As some may be unaware of the Argentine case details, here's a partial summary, from an IMF book chapter:

The Argentine debt crisis after 2001 is the best-known example for how large the legal costs of default can become. Dozens of hedge funds filed suit against Argentina in New York, litigated for full repayment, and repeatedly attempted to seize Argentine assets abroad. Fifteen years later, those holdout creditors achieved a major victory in court, which ultimately forced the Argentine government into a settlement of more than $10 billion – a multiple of the debt’s original face value (Cruces and Levy Yeyati 2016; Hébert and Schreger 2017).

And interestingly enough, Argentina had troubles with later payments while that litigation was going on not due to sanctions, but because of court decisions:

some contracts do not consider a payment to be made until each creditor has received the funds. For instance, Argentina’s 2005 and 2010 exchange bonds specified that “the Republic’s obligation to make payments hereunder ... shall not have been satisfied until such payments are received by the Holders of this Security” (Republic of Argentina 2005). The distinction between the debtor’s payment and the ultimate creditor’s receipt became salient when a U.S. federal court blocked Bank of New York Mellon as trustee for Argentina’s exchange bonds from distributing the government’s interest payment to the bondholders. [fn:] Argentina had paid Bank of New York Mellon in violation of the court’s injunction designed to compel ratable payment to holdout creditors whenever the exchange bondholders were paid.

  • 3
    so, they sued argentina in NY and won. why would officials of argentina accept court's decision, whatever it was? why would they pay those 10B?
    – user2701
    Commented Apr 13, 2022 at 9:20
  • 6
    @BЈовић: 'cause Argentina still wants to do business with America, I guess. But it's better that you ask that as a separate question. Mind you, the court battles did take 15 years, so Argentina didn't give up that easily. It was probably a matter of relative costs at that point. Commented Apr 13, 2022 at 9:30
  • 1
    Why can't they pay their debt in rubles instead? Commented Apr 14, 2022 at 12:20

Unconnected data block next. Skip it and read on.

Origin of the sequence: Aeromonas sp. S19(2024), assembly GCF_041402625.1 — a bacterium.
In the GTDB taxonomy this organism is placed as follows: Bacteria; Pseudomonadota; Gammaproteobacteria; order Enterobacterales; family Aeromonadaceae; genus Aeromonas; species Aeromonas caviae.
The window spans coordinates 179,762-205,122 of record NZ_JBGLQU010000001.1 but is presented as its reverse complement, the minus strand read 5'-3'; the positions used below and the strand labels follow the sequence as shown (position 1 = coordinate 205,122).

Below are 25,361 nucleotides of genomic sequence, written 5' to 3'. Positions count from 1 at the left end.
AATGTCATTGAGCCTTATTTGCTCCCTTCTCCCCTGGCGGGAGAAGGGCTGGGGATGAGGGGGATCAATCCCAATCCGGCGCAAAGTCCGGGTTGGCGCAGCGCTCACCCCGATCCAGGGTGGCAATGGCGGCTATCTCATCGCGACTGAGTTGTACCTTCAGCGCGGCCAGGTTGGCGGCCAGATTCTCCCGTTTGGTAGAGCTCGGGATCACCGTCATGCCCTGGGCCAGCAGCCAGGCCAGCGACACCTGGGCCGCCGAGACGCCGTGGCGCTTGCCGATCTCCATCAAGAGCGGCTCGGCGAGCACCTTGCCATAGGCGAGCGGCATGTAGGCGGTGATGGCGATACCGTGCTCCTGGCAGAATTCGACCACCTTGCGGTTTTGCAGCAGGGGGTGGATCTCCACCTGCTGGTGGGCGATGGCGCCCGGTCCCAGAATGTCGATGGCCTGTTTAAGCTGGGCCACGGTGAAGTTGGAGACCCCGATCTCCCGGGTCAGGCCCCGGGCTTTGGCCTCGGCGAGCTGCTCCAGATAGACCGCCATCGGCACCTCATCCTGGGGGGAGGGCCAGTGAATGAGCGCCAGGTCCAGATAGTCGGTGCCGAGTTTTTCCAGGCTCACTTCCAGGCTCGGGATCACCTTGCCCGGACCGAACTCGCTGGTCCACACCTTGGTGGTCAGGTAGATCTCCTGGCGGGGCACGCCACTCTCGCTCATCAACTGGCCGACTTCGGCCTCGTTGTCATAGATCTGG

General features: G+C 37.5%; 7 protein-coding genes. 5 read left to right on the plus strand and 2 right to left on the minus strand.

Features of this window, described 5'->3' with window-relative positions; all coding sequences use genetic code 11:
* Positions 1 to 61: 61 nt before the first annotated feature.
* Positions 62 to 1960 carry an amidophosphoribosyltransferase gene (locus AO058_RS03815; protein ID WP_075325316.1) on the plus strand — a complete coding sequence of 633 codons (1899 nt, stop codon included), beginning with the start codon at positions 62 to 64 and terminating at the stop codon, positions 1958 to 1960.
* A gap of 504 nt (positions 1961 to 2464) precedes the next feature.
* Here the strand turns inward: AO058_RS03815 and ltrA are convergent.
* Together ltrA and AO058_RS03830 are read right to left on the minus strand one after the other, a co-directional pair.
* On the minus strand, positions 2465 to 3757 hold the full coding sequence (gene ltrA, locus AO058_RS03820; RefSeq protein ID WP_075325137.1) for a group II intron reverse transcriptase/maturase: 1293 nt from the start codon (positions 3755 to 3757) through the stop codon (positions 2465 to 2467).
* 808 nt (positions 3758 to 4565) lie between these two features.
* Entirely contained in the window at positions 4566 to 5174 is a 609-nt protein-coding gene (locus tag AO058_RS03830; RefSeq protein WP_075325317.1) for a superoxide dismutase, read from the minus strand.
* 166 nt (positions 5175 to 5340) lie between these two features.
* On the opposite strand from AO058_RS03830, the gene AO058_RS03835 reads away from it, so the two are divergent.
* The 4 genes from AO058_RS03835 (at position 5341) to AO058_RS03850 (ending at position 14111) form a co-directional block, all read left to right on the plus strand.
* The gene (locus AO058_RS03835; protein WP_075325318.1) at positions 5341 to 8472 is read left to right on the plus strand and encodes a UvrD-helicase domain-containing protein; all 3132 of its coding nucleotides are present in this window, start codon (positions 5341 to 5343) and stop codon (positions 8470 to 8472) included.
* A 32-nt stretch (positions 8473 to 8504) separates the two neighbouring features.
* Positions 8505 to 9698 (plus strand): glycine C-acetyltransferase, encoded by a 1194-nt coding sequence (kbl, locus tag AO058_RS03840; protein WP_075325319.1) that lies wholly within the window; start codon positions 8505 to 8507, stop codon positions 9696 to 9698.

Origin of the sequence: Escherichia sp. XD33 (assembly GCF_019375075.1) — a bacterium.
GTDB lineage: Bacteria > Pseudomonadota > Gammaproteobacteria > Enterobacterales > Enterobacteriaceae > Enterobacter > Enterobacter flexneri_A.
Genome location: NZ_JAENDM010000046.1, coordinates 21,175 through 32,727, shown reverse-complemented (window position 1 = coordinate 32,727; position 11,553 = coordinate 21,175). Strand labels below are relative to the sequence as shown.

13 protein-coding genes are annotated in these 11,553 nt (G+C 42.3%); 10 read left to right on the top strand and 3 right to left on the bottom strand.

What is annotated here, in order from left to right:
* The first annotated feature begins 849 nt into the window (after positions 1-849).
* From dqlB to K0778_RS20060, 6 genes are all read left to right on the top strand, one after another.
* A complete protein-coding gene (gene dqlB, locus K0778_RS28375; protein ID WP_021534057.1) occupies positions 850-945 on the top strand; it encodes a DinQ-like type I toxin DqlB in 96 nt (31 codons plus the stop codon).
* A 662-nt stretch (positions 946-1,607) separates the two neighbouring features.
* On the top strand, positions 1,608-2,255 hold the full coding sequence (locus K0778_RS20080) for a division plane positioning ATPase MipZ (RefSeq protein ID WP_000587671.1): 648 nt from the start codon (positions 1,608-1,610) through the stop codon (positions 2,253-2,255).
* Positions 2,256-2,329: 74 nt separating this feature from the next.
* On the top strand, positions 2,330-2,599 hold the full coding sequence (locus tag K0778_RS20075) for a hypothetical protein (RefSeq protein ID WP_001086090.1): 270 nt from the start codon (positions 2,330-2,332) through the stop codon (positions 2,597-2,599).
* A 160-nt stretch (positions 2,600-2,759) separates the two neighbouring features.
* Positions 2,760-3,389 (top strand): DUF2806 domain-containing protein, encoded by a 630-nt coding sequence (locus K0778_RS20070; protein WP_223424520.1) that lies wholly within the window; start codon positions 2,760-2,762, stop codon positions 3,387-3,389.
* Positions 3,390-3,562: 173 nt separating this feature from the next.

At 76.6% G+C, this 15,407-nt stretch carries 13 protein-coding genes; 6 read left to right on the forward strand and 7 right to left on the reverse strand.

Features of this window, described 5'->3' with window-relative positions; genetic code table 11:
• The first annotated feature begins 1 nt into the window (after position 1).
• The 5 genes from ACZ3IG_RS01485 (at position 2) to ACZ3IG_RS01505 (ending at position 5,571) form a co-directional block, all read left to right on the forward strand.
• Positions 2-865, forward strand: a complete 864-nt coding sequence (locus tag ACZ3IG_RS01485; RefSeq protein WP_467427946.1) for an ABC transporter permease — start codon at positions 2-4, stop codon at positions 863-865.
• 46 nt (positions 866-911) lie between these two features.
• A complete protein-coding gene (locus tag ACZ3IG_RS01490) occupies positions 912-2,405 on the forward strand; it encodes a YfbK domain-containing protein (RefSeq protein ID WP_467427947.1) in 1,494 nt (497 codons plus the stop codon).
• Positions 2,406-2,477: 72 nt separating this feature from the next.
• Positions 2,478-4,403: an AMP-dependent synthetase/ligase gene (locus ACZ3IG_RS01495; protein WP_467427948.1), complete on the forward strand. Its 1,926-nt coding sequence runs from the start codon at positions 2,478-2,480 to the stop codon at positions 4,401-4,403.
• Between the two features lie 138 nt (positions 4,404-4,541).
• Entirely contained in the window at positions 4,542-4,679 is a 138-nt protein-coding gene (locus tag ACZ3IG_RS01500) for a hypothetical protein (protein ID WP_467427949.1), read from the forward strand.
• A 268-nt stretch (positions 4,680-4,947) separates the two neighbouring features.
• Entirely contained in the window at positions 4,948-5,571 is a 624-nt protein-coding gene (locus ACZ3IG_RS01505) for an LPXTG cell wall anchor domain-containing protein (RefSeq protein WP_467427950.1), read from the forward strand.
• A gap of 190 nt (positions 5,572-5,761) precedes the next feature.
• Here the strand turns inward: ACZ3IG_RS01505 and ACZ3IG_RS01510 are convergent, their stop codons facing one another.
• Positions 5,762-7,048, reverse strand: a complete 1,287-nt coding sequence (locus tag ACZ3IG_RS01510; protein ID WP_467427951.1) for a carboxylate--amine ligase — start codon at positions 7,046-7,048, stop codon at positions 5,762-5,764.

• 1
    @AbdelAleem because the creditors don't want rubles. Rubles weren't part of the loan agreement.
    – Seth R
    Commented Apr 14, 2022 at 14:27
  • 2
    @AbdelAleem why can't I pay my mortgage in user253751bucks? Commented Apr 14, 2022 at 17:24

Just to follow up on your example with a specific example, it is perfectly 'ok' to freeze a bank account and still expect your debts to be paid.

This would be somewhat akin to my bank freezing my salary account for some reason, but then still expecting me to make mortgage payments, which seems completely unfair.

I know someone who recently had all of their bank accounts frozen as they were caught being a handler for a crime ring. They would essentially take money from one account, deposit it in another and keep a % 'for their trouble'. Even though their bank accounts are frozen, they are still expected to make their payments on their credit cards and mortgage and student loans etc.

When an entity takes on debt, it includes when and how to make the repayments for that debt. It is up to the entity to not take any action that may make them unable to make the repayments. If the entity is unable to avoid entering a situation where it can't make the repayments, that indicates that the entity is a risky investment and future debt would be more expensive.

Expanding on this, you mentioned fairness... fairness has nothing to do with anything here. It is entirely about the likelihood of a debt being repaid. You can blame Russia, or China, or the US, or Ukraine it doesn't matter what caused Russia to not be able to pay debts just that they ended up in a position where they couldn't and this indicates they are a less reliable debtor than others who have never been in this position. A more reliable debtor would have avoided the situation where they missed a debt payment.

  • 11
    @JonathanReez Not at all. Someone lent Russia money. Russia has taken actions preventing them from paying it back. The reasoning for why they can't pay it back is not material... they have put themselves in a position to not be able to pay their debts. If I put all my money under a mattress and get robbed, so that I cannot pay a debt is it my fault I was robbed? No but it is my responsibility to ensure I can pay my debts. It is my fault for storing money where it wasn't safe. What if China conquered 90% of Russia so they had no more funds? Still Russia's responsibility to pay their debts. Commented Apr 12, 2022 at 19:22